This means that mental health reform must now be one of the central pillars of the recovery phase from the pandemic, and this must be reflected in the election manifestos of the major parties. This long-deferred national priority now moves to centre stage, and Australians, as a News Corp poll this very week highlighted, are demanding action. The number one priority is to progressively expand the options for the “missing middle”, the million and more Australians with mental ill-health beyond the scope and capacity of GPs, high street psychologists and the headspace system. Primary care desperately needs an exit ramp and a back-up system which can deliver evidence-based multi-disciplinary care.

Young people have always borne the major burden of onset of mental ill-health and prior to the pandemic their mental health was already declining worldwide. The disruption caused by measures to contain the pandemic has introduced further insecurity and vulnerability to their lives and futures with their support systems of family, peer group, and education and employment all weakened. Yet Australia is in a good position to deliver models of mental health care needed to optimise recovery. Headspace is now embedded in communities across the nation, offering access to a youth-friendly primary care model that works very well for the briefer and less severe forms of mental ill-health, which represents about one third of the mental health burden that young people experience. The shadow pandemic surge has blocked its entry ramp, so complementary digital mental health platforms and new waitlist relief options are urgently needed. However, the exit ramp is even more blocked, and more serious than ever. For the remaining two-thirds of young people with more complex and sustained mental illness, for which headspace was never designed, a multidisciplinary specialist back-up system of care is essential.

The good news is that the solution is at hand. Regional youth mental health hubs already exist in six key locations in Australia delivering early intervention and treatment for young people with psychotic illnesses. Funded by the federal government over a decade ago based on Australian research and innovation, these models now represent standard care across the UK, the US, Canada and Western Europe. Evaluation of our Australian centres has shown that they produce superior outcomes and major returns on investment. While they have not yet been scaled up nationally here, they represent the solution to the missing middle since the model is capable of expansion beyond psychotic illness to cover the full range of diagnostic conditions in young people. The complete version of the model has been developed at Orygen in Melbourne in recent years, and is now ready for progressive scaling up to all communities to fill the gap behind headspace and other primary care. Furthermore, modifications of this platform have already been commenced by the federal government as distinct community hubs for older adults and younger children to support primary care and help absorb the missing middle.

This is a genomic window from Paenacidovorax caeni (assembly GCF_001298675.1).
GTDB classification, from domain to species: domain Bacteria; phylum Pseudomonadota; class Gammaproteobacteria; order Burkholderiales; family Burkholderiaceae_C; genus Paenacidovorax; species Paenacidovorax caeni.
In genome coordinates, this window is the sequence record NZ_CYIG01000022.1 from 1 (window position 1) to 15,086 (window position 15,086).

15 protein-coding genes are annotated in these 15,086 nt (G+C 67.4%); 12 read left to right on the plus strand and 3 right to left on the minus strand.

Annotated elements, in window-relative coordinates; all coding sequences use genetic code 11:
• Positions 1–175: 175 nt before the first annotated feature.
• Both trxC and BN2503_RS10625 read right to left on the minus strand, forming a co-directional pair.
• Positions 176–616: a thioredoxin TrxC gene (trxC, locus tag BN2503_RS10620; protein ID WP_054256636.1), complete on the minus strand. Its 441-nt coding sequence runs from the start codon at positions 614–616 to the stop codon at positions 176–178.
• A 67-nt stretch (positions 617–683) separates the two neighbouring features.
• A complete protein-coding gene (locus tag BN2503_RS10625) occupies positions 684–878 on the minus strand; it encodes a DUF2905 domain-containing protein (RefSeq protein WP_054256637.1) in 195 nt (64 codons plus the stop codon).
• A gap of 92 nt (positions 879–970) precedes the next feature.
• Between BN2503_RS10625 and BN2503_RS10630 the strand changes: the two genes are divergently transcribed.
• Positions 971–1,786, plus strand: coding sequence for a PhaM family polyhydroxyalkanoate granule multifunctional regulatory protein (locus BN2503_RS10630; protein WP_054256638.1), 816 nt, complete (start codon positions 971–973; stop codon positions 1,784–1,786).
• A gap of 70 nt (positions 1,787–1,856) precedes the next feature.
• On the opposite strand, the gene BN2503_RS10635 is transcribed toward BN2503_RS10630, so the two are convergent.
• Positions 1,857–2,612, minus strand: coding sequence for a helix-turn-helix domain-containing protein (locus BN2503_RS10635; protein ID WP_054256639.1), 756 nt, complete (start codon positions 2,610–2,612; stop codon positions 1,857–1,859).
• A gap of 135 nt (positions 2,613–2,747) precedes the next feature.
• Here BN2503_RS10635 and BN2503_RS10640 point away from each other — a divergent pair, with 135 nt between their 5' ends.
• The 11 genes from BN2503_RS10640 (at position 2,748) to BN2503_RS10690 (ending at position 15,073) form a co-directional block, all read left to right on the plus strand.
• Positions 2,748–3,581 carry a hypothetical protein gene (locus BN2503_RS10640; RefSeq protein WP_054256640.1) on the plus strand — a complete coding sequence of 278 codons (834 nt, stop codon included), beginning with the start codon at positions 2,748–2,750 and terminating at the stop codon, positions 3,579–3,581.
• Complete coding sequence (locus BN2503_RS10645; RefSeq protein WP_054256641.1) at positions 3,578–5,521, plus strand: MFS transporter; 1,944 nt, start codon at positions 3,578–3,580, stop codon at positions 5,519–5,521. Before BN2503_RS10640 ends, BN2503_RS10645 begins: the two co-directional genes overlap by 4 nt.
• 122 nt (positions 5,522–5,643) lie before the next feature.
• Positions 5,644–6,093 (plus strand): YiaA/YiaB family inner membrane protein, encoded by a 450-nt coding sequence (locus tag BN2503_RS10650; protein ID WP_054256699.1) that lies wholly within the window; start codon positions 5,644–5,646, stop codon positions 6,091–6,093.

So blueprints and proven models exist to address this top public health priority to underpin our recovery from the pandemic, especially for young people where the need and urgency is greatest. Three ingredients are needed. Political will powered by public opinion; federal funding, since the states will always struggle to fund even the most acute and severe stages of illness; and a massive and overdue national strategy to build a workforce to relieve the depleted mental health workforce currently grappling with the shadow pandemic.